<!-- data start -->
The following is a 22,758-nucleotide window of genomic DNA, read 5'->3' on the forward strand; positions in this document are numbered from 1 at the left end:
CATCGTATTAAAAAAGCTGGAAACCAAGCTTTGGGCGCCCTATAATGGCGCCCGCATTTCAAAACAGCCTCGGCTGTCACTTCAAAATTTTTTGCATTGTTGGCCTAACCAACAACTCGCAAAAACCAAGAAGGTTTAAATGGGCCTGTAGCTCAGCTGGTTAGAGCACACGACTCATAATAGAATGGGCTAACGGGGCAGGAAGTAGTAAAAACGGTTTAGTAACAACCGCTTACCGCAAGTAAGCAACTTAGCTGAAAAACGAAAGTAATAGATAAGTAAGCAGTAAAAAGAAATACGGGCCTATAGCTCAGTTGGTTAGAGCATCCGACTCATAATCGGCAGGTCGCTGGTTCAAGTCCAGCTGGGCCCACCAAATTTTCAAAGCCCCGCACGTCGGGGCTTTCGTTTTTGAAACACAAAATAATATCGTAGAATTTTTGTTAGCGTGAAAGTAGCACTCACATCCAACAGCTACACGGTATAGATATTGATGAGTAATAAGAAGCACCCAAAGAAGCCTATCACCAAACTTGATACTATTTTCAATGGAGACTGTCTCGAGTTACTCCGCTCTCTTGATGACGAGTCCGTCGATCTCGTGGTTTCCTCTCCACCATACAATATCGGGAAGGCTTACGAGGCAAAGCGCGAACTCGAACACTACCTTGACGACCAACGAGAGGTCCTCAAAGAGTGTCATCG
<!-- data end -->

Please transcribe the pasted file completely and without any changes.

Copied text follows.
The following is a 22,758-nucleotide window of genomic DNA, read 5'->3' on the forward strand; positions in this document are numbered from 1 at the left end:
CATCGTATTAAAAAAGCTGGAAACCAAGCTTTGGGCGCCCTATAATGGCGCCCGCATTTCAAAACAGCCTCGGCTGTCACTTCAAAATTTTTTGCATTGTTGGCCTAACCAACAACTCGCAAAAACCAAGAAGGTTTAAATGGGCCTGTAGCTCAGCTGGTTAGAGCACACGACTCATAATAGAATGGGCTAACGGGGCAGGAAGTAGTAAAAACGGTTTAGTAACAACCGCTTACCGCAAGTAAGCAACTTAGCTGAAAAACGAAAGTAATAGATAAGTAAGCAGTAAAAAGAAATACGGGCCTATAGCTCAGTTGGTTAGAGCATCCGACTCATAATCGGCAGGTCGCTGGTTCAAGTCCAGCTGGGCCCACCAAATTTTCAAAGCCCCGCACGTCGGGGCTTTCGTTTTTGAAACACAAAATAATATCGTAGAATTTTTGTTAGCGTGAAAGTAGCACTCACATCCAACAGCTACACGGTATAGATATTGATGAGTAATAAGAAGCACCCAAAGAAGCCTATCACCAAACTTGATACTATTTTCAATGGAGACTGTCTCGAGTTACTCCGCTCTCTTGATGACGAGTCCGTCGATCTCGTGGTTTCCTCTCCACCATACAATATCGGGAAGGCTTACGAGGCAAAGCGCGAACTCGAACACTACCTTGACGACCAACGAGAGGTCCTCAAAGAGTGTCATCG